An Interview with Vimlendra Sharan – Director of the FAO Liaison Office in Washington
February 16, 2017
Vimlendra Sharan is the new Director of the Food and Agriculture Organization of the United Nations (FAO) Liaison Office in Washington, DC, which advises and assists in the development and implementation of FAO policies and programs by facilitating communication and cooperation between FAO and the Governments of Canada and the United States, and between FAO and the international and inter-American organizations based in Washington. Mr. Sharan’s experience in rural development, food security, and agricultural development spans over two decades, and includes work for the government of India as well as the FAO. His bio can be viewed here.
On February 15, the Alliance to End Hunger had the opportunity to interview Mr. Sharan on his experience, observations about food and nutrition security, and his new role in Washington. The interview responses below have been edited for brevity without making substantive changes.
Could you tell us a little about your background? How does someone evolve from working on agriculture in rural India to running an FAO office in Washington, DC?
I have worked for the Indian government for the last 25 years, of which about 10 years have been spent working on issues related to agriculture and food security. Before joining as Director at the FAO Liaison office in Washington I served as India’s Permanent Representative to Rome based UN Agencies [related to food and agriculture].
Coming to the more interesting part of your question on how one goes from working in rural India to working for FAO in Washington, let me suffice by saying that all that FAO works for and wishes to impact, whether it be food security or nutrition or hunger or poverty or climate change, are conditions endemic to India. My experience of working on these issues both in the field and with the Indian government at the policy level has equipped me well for delivering as Director of the FAO office here.
What are the predominant issues you see facing food security and agriculture in the United States and around the world in the coming years?
The U.S. is vastly different from the rest of the world in more ways than one. While it has some issues similar to the rest of the world – like hunger, malnutrition (especially obesity), climate change impacts, food loss and food waste, it has far greater resources and more advanced technology to tackle them than much of the developing world. But the fact that hunger and malnutrition, food loss and food waste do exist, does raise definite concerns and call for concerted effort to eradicate them.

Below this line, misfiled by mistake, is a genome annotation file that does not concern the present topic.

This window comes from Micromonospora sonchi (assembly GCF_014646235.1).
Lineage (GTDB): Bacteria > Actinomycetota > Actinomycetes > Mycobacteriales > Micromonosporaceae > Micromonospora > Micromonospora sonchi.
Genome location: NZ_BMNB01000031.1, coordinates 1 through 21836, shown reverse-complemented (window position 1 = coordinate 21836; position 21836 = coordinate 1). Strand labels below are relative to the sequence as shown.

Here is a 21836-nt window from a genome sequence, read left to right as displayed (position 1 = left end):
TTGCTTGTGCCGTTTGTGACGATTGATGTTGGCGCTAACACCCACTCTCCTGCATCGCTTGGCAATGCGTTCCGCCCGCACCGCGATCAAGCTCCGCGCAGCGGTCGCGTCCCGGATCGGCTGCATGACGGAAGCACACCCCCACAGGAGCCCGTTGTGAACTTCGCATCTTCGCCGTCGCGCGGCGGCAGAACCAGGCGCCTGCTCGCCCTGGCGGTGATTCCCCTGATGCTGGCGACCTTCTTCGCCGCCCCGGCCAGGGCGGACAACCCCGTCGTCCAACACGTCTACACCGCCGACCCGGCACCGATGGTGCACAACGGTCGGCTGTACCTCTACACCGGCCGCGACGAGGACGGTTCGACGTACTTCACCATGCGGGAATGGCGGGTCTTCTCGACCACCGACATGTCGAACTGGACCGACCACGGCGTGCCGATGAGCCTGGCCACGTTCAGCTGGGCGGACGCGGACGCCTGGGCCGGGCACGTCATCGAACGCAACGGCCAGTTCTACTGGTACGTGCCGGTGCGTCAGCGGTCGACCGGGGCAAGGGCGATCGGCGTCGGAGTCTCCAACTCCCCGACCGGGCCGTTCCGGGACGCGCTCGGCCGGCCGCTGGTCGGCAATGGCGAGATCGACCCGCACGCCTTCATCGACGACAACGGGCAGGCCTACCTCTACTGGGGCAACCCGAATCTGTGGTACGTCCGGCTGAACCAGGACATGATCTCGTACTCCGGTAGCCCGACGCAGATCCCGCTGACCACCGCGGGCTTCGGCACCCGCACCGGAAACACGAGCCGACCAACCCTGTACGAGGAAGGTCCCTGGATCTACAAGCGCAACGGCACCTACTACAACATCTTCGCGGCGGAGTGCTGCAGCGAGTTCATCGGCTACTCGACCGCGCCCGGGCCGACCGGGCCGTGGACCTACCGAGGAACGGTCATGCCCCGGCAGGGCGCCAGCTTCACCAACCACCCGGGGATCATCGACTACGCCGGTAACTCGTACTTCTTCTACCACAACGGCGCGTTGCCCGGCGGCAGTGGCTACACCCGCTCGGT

Similar and more numerous issues facing the developing world get exacerbated when seen in the context of inadequate finance, inappropriate technology, weak governance and institutional capacity. Added to this is the inequitable growth story in most poor and developing countries—and therefore has had little positive impact on the lives of the poor and marginalized. In many areas of the world civil strife and wars have had their own detrimental consequences on the lives of the poor and the destitute. Climate change necessitating a need for newer adaptation and mitigation strategies and harmonization of both these into a coping strategy calls for resources far in excess of what is currently available with the developing countries.
It is necessary for the US and the whole world to see eradication of hunger and poverty and ensuring food and nutrition security important both from the human health and well-being point of view, as well as through the lens of productivity and economic loss.
How have conversations about food security and agriculture changed in the past decade? What transformations in these sectors have you witnessed since beginning your career?
Between two and two and a half decades back, when I joined the government, the government’s advice was predominantly on increasing production and productivity with a focus on calories and calorific intake as the tool against hunger. Over the years the conversation has gradually changed to emphasis nutrition as an important constituent in this fight against hunger. Now we ask if we are in a position to provide not just adequate, but adequate and nutritious food to everyone around the globe in order to give them a healthy and active lifestyle.